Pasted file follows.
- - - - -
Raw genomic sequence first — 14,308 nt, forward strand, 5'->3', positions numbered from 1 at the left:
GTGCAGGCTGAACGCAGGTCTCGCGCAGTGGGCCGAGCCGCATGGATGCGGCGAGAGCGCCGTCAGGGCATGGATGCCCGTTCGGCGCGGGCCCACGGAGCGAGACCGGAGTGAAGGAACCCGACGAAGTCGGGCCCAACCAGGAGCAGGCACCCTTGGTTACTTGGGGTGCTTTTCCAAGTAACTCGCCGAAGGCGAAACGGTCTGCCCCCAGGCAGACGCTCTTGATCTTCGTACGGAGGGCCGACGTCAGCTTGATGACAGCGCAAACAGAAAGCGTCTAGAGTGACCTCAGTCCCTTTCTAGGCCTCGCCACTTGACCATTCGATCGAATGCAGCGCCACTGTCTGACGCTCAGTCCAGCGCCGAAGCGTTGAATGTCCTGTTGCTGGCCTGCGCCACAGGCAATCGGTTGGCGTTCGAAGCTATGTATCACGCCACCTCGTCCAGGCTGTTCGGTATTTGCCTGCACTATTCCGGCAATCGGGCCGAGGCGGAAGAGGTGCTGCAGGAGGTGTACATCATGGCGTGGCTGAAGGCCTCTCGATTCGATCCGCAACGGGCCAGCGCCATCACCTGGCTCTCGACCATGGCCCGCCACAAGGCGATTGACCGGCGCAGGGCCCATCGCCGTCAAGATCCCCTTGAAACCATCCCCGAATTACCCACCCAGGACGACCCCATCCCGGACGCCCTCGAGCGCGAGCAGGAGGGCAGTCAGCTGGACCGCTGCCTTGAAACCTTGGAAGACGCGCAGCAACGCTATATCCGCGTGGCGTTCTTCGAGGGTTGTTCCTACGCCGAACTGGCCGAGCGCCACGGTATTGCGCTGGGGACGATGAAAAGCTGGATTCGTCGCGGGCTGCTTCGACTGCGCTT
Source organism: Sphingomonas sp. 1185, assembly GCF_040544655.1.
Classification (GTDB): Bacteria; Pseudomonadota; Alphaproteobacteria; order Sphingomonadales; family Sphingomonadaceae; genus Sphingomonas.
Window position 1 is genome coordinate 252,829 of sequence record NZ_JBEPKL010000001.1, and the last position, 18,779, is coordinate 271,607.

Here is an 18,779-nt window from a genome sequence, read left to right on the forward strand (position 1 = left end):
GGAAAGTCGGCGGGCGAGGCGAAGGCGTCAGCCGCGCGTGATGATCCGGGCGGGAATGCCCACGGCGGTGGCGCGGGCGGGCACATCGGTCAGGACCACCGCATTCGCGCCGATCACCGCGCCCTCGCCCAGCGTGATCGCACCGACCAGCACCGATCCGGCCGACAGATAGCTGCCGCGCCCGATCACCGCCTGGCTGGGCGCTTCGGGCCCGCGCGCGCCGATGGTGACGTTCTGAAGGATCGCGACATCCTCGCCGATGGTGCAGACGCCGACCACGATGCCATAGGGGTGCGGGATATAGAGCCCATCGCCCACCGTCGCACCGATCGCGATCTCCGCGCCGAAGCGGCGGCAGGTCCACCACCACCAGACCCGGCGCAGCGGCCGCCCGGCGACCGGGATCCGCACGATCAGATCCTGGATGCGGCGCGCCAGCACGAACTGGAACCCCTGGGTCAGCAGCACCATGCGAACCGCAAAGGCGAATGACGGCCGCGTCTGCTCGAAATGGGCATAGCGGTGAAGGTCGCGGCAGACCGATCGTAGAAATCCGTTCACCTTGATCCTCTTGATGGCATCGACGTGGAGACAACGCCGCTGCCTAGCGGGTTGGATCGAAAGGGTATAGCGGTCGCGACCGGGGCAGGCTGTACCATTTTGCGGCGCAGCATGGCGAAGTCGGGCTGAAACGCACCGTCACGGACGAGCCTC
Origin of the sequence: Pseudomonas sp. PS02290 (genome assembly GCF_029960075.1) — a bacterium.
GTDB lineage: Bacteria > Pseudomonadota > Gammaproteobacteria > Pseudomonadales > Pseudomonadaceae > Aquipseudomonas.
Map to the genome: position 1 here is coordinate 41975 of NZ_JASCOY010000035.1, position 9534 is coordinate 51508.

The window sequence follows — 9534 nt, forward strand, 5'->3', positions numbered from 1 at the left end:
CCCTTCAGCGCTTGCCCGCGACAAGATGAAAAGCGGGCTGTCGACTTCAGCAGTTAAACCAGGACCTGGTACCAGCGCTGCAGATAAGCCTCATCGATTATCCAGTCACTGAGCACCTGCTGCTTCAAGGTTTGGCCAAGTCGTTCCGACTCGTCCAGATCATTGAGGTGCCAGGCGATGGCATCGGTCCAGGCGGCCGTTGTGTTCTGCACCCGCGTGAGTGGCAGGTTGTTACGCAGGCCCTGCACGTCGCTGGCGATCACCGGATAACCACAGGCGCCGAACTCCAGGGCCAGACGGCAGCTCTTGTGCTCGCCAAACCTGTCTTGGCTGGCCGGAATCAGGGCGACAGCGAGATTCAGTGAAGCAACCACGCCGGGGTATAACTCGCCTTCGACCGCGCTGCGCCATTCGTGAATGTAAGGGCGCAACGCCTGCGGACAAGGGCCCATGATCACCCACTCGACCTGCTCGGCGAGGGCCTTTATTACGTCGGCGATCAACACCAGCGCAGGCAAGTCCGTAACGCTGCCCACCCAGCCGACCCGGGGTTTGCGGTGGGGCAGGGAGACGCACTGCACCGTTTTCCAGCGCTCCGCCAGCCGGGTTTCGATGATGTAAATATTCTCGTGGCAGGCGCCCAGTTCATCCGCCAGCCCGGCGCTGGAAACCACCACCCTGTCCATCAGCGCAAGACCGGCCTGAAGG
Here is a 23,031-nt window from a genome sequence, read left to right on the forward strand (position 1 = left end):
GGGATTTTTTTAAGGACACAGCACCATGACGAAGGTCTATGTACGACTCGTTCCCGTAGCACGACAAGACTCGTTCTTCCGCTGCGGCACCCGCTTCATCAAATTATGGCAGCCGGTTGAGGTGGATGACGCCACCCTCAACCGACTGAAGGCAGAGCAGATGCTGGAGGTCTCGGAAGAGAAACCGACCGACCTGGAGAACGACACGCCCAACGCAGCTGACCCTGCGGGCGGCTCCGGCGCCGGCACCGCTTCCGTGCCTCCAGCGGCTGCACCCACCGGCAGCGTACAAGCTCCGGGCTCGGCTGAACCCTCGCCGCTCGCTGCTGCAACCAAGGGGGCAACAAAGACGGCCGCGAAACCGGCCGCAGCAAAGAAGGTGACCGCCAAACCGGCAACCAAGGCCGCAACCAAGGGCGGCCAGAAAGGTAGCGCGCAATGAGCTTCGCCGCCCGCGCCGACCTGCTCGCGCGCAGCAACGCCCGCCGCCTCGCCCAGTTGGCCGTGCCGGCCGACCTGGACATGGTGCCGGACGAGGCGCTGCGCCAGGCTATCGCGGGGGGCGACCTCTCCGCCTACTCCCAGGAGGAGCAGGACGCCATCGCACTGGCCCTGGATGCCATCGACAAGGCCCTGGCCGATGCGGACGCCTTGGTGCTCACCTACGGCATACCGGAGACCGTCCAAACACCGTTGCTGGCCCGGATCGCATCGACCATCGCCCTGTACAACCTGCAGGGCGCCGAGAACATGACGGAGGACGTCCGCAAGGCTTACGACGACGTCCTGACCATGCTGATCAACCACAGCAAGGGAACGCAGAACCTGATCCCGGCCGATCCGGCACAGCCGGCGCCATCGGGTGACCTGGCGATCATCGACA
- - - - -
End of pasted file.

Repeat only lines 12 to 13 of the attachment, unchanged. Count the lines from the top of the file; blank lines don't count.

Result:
CCCTTCAGCGCTTGCCCGCGACAAGATGAAAAGCGGGCTGTCGACTTCAGCAGTTAAACCAGGACCTGGTACCAGCGCTGCAGATAAGCCTCATCGATTATCCAGTCACTGAGCACCTGCTGCTTCAAGGTTTGGCCAAGTCGTTCCGACTCGTCCAGATCATTGAGGTGCCAGGCGATGGCATCGGTCCAGGCGGCCGTTGTGTTCTGCACCCGCGTGAGTGGCAGGTTGTTACGCAGGCCCTGCACGTCGCTGGCGATCACCGGATAACCACAGGCGCCGAACTCCAGGGCCAGACGGCAGCTCTTGTGCTCGCCAAACCTGTCTTGGCTGGCCGGAATCAGGGCGACAGCGAGATTCAGTGAAGCAACCACGCCGGGGTATAACTCGCCTTCGACCGCGCTGCGCCATTCGTGAATGTAAGGGCGCAACGCCTGCGGACAAGGGCCCATGATCACCCACTCGACCTGCTCGGCGAGGGCCTTTATTACGTCGGCGATCAACACCAGCGCAGGCAAGTCCGTAACGCTGCCCACCCAGCCGACCCGGGGTTTGCGGTGGGGCAGGGAGACGCACTGCACCGTTTTCCAGCGCTCCGCCAGCCGGGTTTCGATGATGTAAATATTCTCGTGGCAGGCGCCCAGTTCATCCGCCAGCCCGGCGCTGGAAACCACCACCCTGTCCATCAGCGCAAGACCGGCCTGAAGG
Here is a 23,031-nt window from a genome sequence, read left to right on the forward strand (position 1 = left end):